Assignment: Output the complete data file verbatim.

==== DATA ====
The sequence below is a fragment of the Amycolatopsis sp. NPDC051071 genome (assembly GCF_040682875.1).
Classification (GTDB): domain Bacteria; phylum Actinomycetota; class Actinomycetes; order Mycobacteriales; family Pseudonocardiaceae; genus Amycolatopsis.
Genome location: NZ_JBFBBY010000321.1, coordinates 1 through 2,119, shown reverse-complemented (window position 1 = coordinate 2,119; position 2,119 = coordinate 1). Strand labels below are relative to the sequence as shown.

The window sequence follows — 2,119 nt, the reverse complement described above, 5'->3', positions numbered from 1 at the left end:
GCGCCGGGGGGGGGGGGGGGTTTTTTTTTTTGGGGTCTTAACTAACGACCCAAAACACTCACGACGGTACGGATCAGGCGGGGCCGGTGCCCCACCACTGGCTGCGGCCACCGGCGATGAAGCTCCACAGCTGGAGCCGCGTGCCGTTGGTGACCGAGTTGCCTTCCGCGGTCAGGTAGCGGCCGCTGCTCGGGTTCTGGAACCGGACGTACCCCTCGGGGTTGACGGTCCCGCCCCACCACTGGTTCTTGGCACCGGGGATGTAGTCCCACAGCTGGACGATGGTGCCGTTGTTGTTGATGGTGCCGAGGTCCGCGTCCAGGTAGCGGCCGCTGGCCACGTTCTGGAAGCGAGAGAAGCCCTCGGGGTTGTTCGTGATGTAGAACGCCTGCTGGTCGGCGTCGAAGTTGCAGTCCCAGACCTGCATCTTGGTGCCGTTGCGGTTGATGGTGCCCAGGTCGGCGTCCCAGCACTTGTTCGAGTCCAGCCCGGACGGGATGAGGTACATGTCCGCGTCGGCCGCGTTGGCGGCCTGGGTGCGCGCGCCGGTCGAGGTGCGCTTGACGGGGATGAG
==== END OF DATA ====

The sequence below is a fragment of the Amycolatopsis sp. NPDC051071 genome (assembly GCF_040682875.1).
Classification (GTDB): domain Bacteria; phylum Actinomycetota; class Actinomycetes; order Mycobacteriales; family Pseudonocardiaceae; genus Amycolatopsis.
Genome location: NZ_JBFBBY010000321.1, coordinates 1 through 2,119, shown reverse-complemented (window position 1 = coordinate 2,119; position 2,119 = coordinate 1). Strand labels below are relative to the sequence as shown.

The window sequence follows — 2,119 nt, the reverse complement described above, 5'->3', positions numbered from 1 at the left end:
GCGCCGGGGGGGGGGGGGGGTTTTTTTTTTTGGGGTCTTAACTAACGACCCAAAACACTCACGACGGTACGGATCAGGCGGGGCCGGTGCCCCACCACTGGCTGCGGCCACCGGCGATGAAGCTCCACAGCTGGAGCCGCGTGCCGTTGGTGACCGAGTTGCCTTCCGCGGTCAGGTAGCGGCCGCTGCTCGGGTTCTGGAACCGGACGTACCCCTCGGGGTTGACGGTCCCGCCCCACCACTGGTTCTTGGCACCGGGGATGTAGTCCCACAGCTGGACGATGGTGCCGTTGTTGTTGATGGTGCCGAGGTCCGCGTCCAGGTAGCGGCCGCTGGCCACGTTCTGGAAGCGAGAGAAGCCCTCGGGGTTGTTCGTGATGTAGAACGCCTGCTGGTCGGCGTCGAAGTTGCAGTCCCAGACCTGCATCTTGGTGCCGTTGCGGTTGATGGTGCCCAGGTCGGCGTCCCAGCACTTGTTCGAGTCCAGCCCGGACGGGATGAGGTACATGTCCGCGTCGGCCGCGTTGGCGGCCTGGGTGCGCGCGCCGGTCGAGGTGCGCTTGACGGGGATGAG